Night Shifts

You learned to say “I need a job” in English at the JFK airport to anybody who would listen. That’s when they put a mop in your hands. So you started mopping, and then you stopped smoking, stopped drinking, or at least that’s what you told me you did. Maybe it was when you had Elizabeth, and before you had us, that you stopped having fun.



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a sand piper walks on a beach covered in leaves and foliage

We Defy Augury

A frog body splayed under a bench spilled its entrails just for us, the only ones here who couldn’t read them. All the birds of the last few days now seemed to augur in the Roman way—where gods’ wills could be seen in their flight, their sound, their type and grouping.


Now, You Will Listen

classmates’ eyes : my child’s face))) until my kid walked the halls))) to the school bathroom))))) to text me from a stall))) crying))) feeling what it is)))  to  really be))) little))) a hard  lesson in world history))) a lesson I’d learned))) at that age too.


purple night sky with a shooting star. an orange glow comes from just above the mountains at the bottom of the picture.

Worm Food Support Group

It’s true that braids are a love language. It’s true that fruit is a love language. It’s true that the shooting star emoji is, too.


image of an empty shed or room in a wooden home, with empty shelves lining the walls on the left and right of the image. A large windo lets a lot of light in on the wall opposing the camera

Ashes Above Us

I want to know what became of the girl but my aunts don’t know anything more about her, not even her name.


a collection of blue blurs of light of various shades, forming horizontal, rising lines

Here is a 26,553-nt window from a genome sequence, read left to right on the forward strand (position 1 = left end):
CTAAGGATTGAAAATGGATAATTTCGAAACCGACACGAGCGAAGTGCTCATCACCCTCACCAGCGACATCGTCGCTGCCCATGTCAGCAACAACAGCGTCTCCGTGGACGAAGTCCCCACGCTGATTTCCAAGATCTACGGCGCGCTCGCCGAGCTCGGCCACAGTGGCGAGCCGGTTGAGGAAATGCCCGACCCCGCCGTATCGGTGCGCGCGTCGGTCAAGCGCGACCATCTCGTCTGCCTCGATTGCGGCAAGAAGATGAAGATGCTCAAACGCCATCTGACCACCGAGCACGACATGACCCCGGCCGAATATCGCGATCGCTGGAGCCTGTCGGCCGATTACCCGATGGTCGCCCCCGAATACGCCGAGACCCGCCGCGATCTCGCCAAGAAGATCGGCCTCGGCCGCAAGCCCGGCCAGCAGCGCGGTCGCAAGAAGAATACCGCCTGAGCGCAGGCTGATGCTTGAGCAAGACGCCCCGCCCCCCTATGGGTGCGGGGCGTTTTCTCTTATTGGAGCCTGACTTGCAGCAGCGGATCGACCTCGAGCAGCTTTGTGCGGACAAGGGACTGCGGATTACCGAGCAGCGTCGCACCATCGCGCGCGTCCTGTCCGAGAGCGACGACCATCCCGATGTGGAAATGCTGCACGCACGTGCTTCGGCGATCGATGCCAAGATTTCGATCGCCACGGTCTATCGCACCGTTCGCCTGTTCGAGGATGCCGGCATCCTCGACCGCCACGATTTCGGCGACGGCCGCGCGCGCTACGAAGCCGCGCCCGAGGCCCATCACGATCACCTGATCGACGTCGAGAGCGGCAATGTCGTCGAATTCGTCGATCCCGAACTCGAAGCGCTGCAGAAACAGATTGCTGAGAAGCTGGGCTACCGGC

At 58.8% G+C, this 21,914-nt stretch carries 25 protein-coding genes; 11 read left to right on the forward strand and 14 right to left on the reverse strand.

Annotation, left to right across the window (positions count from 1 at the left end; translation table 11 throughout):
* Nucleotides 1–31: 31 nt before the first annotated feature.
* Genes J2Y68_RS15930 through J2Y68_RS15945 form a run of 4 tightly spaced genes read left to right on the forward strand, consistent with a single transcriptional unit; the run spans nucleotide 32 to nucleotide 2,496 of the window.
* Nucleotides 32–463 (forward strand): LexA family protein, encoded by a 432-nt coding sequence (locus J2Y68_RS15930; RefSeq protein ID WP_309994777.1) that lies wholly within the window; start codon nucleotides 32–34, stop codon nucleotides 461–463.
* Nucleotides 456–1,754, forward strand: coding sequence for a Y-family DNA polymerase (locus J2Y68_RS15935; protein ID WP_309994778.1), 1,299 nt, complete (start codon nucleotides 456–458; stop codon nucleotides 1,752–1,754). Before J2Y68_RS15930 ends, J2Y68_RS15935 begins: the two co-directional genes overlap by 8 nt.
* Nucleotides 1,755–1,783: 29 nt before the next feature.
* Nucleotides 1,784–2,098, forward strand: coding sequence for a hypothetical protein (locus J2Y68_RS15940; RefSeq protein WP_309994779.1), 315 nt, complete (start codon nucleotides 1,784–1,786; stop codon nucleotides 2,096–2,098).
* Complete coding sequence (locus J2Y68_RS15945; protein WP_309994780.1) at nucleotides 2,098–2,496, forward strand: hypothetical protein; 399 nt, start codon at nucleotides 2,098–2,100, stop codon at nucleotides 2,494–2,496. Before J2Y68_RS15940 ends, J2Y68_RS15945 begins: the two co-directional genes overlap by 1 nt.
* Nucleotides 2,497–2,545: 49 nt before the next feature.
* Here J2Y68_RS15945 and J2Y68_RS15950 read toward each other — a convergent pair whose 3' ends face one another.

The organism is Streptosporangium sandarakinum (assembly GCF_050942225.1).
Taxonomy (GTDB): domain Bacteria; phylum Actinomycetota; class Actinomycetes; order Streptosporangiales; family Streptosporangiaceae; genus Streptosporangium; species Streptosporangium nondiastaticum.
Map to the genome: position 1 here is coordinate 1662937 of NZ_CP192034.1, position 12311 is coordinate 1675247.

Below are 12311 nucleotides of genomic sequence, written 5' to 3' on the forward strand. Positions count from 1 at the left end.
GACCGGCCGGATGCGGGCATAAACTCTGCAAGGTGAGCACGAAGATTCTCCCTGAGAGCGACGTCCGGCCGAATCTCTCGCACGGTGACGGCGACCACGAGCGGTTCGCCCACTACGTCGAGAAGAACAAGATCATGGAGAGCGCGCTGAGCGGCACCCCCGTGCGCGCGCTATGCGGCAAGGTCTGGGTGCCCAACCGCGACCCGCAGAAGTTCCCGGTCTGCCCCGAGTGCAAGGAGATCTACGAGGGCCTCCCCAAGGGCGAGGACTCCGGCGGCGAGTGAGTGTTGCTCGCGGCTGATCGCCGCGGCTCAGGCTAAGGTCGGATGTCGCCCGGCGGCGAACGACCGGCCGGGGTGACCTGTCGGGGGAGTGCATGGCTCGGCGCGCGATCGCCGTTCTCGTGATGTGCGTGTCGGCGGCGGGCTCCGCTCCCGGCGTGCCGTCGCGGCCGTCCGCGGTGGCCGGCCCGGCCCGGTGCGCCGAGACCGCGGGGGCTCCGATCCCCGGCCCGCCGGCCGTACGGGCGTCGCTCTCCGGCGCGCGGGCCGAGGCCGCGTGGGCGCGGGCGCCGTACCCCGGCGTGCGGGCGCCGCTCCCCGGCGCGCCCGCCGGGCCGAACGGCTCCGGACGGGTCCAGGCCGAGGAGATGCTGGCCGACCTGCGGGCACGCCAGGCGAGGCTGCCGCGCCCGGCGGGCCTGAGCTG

My Blues

Tell me it will be enough. Tell me it will be enough to wipe away the spreading stain of blue.


9 red balloons in a 3 by 3 grid, resting on a gray surface. Each balloon has a shadow behind it. (It appears to be the same image pasted 9 times, but it is presented as a seamless, true image)

I’ll Make You Something

The other night at a concert, my brother’s fiancé turned to me and said, Your brother is the only person I like all the time. The only one, she said. Everyone else I grow sick of or annoyed at. But not him. Her comment stayed with me because I feel the same way about you. Even when we are fighting. Even when you are cranky. Even when you eat the last of the quiche. Even when I don’t want to run to Ralph’s and Sprout’s and Trader Joe’s and Target all in the same day. I want to be domestic with you, you said during our affair, when the closest thing to domesticity we could achieve was wandering around Rite Aid together after the gym, pretending we were a married couple picking up shampoo. I think what you meant was—I want all of you, even the boring.